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Five Things Businesses Could Do to Fight Obesity

Private industry pays for workers' excess weight in higher health-care costs. Here's what companies could do to help prevent it.

Two-thirds of Americans are overweight or obese, putting them at increased risk for diabetes, heart disease, and other health problems. It’s a public health problem too big for the public health system to solve. Increasingly, businesses are asking what they can do to fight obesity among their employees, customers, and communities. It was the subject of an April 12 meeting at the National Academy of Sciences. After all, employers pay for obesity in their health-care costs, so they should have some incentive to figure out solutions.

Here are five things companies can do to combat obesity.

1. Fix the food in the workplace

A year ago, you could walk into the Cleveland Clinic and eat at McDonald’s. The Clinic shuttered the fast-food chain's location in its food court last fall, one of 52 changes the hospital system has made in recent years to make healthy food more readily available. It has removed deep-fryers from cafeterias and kitchens, banished sugary beverages, and made it easier to buy bottled water, said Michael Roizen, the health system’s chief wellness officer.

From the snack pantries at startups to vending machines in blue-collar break rooms, there are plenty of places where companies can improve the food choices for workers. At the Cleveland Clinic, employees can still drink soda if they want to, but "you’ve got to bring it from home,” Roizen said.

2. Help employees meet their goals

Businesses have eagerly adopted wellness programs in recent years, using both carrots and sticks to prod workers into healthy behavior. Some companies are beginning to make these programs more “employee- and family-centric,” says LuAnn Heinen, vice president of workforce well-being, productivity, and human capital at the National Business Group on Health. That means focusing less on physical health risks and more on supporting employees' own goals—including dealing with stress, emotional and social problems, and financial insecurity. Heinen said these need to be addressed before employers can hope to see the health gains from wellness programs. “If you’re having trouble paying the bills, you’re not buying organic blueberries,” she said.

3. Make it easy for customers to eat well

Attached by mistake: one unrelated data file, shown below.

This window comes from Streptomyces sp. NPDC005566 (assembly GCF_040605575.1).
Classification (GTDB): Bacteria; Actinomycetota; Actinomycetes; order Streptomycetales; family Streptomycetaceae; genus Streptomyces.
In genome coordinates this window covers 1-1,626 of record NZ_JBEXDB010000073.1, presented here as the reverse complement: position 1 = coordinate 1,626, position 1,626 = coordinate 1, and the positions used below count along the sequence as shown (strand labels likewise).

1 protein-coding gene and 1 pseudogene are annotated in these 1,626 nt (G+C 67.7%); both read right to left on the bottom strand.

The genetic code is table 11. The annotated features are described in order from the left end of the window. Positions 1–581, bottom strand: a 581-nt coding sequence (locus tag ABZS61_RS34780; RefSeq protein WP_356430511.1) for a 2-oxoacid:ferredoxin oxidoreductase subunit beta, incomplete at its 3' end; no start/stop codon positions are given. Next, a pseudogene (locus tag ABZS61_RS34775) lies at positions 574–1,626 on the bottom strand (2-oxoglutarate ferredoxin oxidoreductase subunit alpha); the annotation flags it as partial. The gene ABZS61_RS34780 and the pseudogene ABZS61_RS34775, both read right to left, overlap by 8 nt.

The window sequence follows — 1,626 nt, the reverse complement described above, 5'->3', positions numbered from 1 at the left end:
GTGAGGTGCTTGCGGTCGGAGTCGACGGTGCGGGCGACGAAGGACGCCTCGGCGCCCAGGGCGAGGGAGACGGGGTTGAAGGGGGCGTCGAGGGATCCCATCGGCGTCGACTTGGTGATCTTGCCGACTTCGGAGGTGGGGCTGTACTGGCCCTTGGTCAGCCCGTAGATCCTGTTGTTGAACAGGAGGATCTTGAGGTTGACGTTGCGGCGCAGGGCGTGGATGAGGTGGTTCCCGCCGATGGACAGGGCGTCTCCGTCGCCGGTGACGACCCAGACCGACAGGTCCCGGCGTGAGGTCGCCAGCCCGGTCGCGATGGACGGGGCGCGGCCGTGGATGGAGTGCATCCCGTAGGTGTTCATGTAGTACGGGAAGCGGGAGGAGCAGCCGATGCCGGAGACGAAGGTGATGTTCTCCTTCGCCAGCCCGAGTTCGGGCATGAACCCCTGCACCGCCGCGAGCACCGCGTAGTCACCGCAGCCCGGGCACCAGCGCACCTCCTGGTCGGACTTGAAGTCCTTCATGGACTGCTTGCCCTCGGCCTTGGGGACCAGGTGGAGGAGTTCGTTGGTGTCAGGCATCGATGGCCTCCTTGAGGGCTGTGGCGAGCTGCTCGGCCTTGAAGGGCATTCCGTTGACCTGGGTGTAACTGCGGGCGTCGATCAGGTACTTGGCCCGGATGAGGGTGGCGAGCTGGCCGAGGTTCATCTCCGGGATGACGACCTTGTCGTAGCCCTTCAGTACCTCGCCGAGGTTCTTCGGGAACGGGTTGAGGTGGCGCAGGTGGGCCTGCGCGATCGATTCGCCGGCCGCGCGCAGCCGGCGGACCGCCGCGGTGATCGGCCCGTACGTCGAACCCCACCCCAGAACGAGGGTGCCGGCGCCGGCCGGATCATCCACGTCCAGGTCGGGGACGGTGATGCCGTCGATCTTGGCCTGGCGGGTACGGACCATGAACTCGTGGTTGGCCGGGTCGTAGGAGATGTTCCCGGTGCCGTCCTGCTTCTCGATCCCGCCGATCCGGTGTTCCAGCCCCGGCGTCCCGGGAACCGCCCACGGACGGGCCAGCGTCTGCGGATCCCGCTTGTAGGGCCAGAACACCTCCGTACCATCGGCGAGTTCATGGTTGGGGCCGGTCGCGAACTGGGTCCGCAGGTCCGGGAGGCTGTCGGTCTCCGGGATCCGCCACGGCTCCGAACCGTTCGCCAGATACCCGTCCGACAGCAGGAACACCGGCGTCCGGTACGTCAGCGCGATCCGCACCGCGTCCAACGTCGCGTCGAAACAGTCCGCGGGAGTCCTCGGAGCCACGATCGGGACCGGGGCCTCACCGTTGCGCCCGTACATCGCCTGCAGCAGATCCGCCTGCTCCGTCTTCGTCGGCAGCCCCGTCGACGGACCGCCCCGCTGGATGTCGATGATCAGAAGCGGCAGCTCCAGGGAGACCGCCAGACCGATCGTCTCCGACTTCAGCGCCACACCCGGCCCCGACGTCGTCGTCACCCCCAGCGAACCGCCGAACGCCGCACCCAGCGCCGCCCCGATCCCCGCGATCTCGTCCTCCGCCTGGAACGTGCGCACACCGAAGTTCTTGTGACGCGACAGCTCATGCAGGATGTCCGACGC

Retailers put candy near cash registers so people buy it on impulse. Instead, they could remake stores with healthy choices in mind. Some grocery stores have already done this with such rating systems as Guiding Stars or NuVal. They evaluate foods on nutritional value and translate it into a simple rating that stores add to labels on the shelves to help shoppers quickly identify the most nourishing foods. “You’re in the store, looking at all the rows of spaghetti sauce,” said Heinen. “You can just cruise through and grab one off there.”

4. Consider the community

Employers seeking to improve health can extend their influence beyond their workforce and customer base. Companies that have health clinics, child care services, or fitness centers on site can open them to members of the community. Texas Instruments turns company fitness facilities into camps for children during school holidays, said Heinen. Employees' children get first priority, but others can join, too.

5. Change the food supply

Ten years ago, the beverage industry and public health advocates negotiated an agreement to remove full-calorie sodas from vending machines in schools. It was a breakthrough deal. “It transformed the entire landscape of what kids had access to during the school day,” said Victoria K. Brown, a senior program officer at the Robert Wood Johnson Foundation. The agreement also paved the way for later pledges to reformulate products to reduce portion sizes and calories—a trend that was already under way, driven by consumers’ behavior. Ultimately, market pressure may be the most effective way to get the food industry to address obesity. "From the private sector, they know they need to make changes,” Brown said. “There is a moral imperative, but there is also increasingly a financial imperative."

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